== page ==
All of this is going to drive the economy in small ripples that will become big waves. You will meet people for coffee three times a week rather than once. Multiplied by all the coffee drinkers in the US — well, you see where this is going.
Uhhh, got any data, Big Red Car?
Yes, amigo — a million new jobs in March, unemployment down to 6%, retail spending (jailbreak, revenge spending) up more than 10%, record bank earnings, stock market blowing through 34K (NYSE), air travel up, hotel bookings up, hotels full on the road.
Just like with the China Virus, you are going to want to look at things from a state-by-state perspective. Texas/Florida are doing fine and maybe other states are not. You must be discerning.
This, of course, was true during the pre-pandemic, best ever economy also. No change.
What can derail this, Big Red Car?
The answer is always the same, amigos, bad policy.
Here are the things I worry about:
1. Bad energy policy — like making war on fossil fuels, cancelling substantial energy infrastructure projects (talking to you, Keystone XL Pipeline).
Price of gas on last pre-inauguration road trip $1.52/gal Sams Club, Tuscaloosa. Price most recent trip $2.62/gal.
There is a supply v demand element at work here as travelers return to the Interstates, but, come on, man.
Energy prices are a general tax on everything. When gas goes up, everything you buy goes up with it.
2. Bad foreign policy — we are looking at potential confrontations in Ukraine and Taiwan. It is more complicated than that — Iran and North Korea are both in play.
This could go ugly on an ape quickly. Go read this:
3. Continued unrest in the country. These violent riots night after night are killing businesses in local areas.
Nobody is reporting the small business impact, but it is substantial. Some of these areas will never recover.
WTF is wrong with our Mayors, Governors in allowing this to occur nightly and continually? Do your damn jobs.
4. Bad immigration policy. We are currently looking at an annualized rate of illegal aliens crossing our southern border (2.4MM annualized based on current monthly rates of apprehended and non-apprehended illegal crossers) at more than twice the legal rate (1.2MM legal immigrants via visas of all types).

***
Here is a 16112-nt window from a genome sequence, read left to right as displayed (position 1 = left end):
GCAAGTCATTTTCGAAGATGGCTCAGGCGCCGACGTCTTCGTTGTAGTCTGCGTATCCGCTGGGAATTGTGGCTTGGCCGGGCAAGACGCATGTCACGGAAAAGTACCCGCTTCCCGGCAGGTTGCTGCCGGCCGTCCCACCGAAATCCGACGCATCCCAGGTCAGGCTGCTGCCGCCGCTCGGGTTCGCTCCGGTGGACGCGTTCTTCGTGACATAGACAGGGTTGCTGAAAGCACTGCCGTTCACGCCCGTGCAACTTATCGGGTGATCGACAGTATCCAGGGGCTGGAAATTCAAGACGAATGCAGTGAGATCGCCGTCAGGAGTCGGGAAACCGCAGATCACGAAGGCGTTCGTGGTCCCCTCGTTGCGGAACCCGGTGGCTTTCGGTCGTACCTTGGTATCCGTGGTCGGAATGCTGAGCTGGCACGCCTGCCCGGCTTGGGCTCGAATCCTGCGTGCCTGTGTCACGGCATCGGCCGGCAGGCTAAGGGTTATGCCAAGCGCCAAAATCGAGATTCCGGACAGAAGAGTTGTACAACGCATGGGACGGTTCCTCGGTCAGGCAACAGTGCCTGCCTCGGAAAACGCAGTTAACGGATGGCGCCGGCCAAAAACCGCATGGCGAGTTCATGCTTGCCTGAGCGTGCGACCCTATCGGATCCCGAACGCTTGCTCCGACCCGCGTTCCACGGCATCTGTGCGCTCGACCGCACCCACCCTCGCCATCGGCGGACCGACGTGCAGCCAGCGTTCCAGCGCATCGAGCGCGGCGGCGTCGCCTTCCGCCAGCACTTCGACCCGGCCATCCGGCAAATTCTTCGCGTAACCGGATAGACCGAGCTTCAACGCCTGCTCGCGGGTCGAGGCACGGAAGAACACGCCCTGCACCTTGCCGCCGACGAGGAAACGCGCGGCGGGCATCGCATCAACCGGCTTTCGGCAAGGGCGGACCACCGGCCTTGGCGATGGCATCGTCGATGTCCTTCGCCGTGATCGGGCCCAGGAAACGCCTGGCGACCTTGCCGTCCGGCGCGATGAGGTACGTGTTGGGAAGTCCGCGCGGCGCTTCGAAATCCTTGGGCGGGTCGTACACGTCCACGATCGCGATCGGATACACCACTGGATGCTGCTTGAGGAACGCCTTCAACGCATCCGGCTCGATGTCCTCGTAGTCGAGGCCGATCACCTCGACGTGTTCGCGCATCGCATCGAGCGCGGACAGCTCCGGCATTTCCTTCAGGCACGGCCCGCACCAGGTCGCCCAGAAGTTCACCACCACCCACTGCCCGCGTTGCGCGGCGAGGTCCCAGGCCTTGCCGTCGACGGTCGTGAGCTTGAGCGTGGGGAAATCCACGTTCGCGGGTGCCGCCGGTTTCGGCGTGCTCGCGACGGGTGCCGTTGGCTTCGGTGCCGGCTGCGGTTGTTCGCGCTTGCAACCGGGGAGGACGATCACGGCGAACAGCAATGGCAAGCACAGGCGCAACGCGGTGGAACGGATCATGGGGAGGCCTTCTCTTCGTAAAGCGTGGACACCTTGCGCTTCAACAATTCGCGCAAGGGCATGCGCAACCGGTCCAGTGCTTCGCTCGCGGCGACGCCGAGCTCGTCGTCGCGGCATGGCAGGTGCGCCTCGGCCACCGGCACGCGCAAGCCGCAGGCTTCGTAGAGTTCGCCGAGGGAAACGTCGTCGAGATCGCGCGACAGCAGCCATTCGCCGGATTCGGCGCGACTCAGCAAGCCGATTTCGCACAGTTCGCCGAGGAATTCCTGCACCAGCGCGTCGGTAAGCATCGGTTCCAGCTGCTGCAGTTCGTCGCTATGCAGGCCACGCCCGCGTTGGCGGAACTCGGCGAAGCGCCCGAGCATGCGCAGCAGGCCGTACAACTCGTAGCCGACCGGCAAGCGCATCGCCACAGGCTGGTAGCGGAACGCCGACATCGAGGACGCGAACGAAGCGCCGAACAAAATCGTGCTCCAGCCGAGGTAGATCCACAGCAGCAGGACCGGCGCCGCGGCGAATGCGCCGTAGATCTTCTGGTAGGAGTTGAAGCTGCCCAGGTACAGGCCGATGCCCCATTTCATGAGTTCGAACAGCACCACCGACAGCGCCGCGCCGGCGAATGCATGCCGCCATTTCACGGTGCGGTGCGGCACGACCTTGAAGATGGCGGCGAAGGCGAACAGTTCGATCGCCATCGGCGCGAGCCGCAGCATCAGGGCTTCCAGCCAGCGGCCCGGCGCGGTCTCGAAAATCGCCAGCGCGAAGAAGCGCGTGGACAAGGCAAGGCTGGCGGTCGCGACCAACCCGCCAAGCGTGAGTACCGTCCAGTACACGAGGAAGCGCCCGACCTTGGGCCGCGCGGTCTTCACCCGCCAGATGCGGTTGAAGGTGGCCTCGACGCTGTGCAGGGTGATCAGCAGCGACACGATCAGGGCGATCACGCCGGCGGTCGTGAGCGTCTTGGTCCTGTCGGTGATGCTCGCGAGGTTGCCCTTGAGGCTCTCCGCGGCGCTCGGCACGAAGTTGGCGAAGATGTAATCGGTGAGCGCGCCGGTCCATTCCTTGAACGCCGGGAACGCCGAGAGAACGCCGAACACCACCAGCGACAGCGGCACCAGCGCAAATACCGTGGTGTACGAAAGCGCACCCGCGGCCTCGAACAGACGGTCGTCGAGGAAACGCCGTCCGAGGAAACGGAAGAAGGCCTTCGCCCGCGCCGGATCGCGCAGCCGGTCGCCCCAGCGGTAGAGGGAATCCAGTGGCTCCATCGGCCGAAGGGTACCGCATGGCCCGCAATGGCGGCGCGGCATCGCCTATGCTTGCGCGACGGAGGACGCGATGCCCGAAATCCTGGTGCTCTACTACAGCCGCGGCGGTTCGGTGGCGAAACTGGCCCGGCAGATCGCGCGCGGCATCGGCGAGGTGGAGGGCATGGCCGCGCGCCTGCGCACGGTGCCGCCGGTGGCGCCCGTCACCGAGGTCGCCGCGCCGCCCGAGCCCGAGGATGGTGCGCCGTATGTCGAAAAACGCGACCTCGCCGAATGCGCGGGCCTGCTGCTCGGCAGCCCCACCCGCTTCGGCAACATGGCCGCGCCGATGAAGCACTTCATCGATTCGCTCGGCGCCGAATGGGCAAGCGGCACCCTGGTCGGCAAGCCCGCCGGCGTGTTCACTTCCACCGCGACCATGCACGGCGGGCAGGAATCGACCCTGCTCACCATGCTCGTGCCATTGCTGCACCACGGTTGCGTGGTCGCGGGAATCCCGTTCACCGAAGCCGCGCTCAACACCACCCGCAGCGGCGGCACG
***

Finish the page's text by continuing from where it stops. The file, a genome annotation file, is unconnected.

These illegal immigrants are all low skill, low wage expectation workers who will dampen wage gains by muscle workers throughout the United States.
They will also put tremendous pressure on the social safety net and schools.
This is a correctable error. We need to correct this.
5. Bad fiscal/monetary policy. While I am not a deficit hawk, there is a day of reckoning coming soon.
Inflation is out there — I don’t care what the Fed or its Chairman says. Have you seen the price of lumber and building materials?
I had to buy a new exterior door the other day. I expected to pay about $300. I paid $700. The door — no frame, not pre-hung — was an 80″ x 36″ x 1 3/4″ Douglas Fir paint grade, fifteen lite (traditional French door type) slab (not pre-cut for hinges or hardware).
I could only find one company, Simpson, who made this door regularly and got prices from distributors from $1,800 to $700 for the same damn door.
When I went to order the door, I saw some shiplap siding that I admired. Figure a nice shiplap siding sun porch or family room.
The shiplap was 16′ long, 8″ high, 3/4″ thick, lapped top and bottom = $63/board. Wow. Last time I bought something like that it would have been about $20/board. Granted, I haven’t bought any in a long time, but still.
6. Increasing taxes — there is nothing that kills a growing economy like taking the profit and paying it to the government.
The government has a multiplier effect of about 0.72 — meaning it eats money and returns less because it costs so damn much to run places like the IRS — whilst private industry has a multiplier effect of 3.2 — meaning it uses profits for growth and hiring.
Bottom line it, Big Red Car
We are headed for a monumental date with a powerful economy once again if only we have the cotton picking sense not to derail it. I am optimistic and hopeful, but I always am.
Be well, amigos and GET YOURS.
But, hey, what the Hell do I really know anyway? I’m just a Big Red Car. Call you best friend from college, your sister, or your parents. Scare the Hell out of them.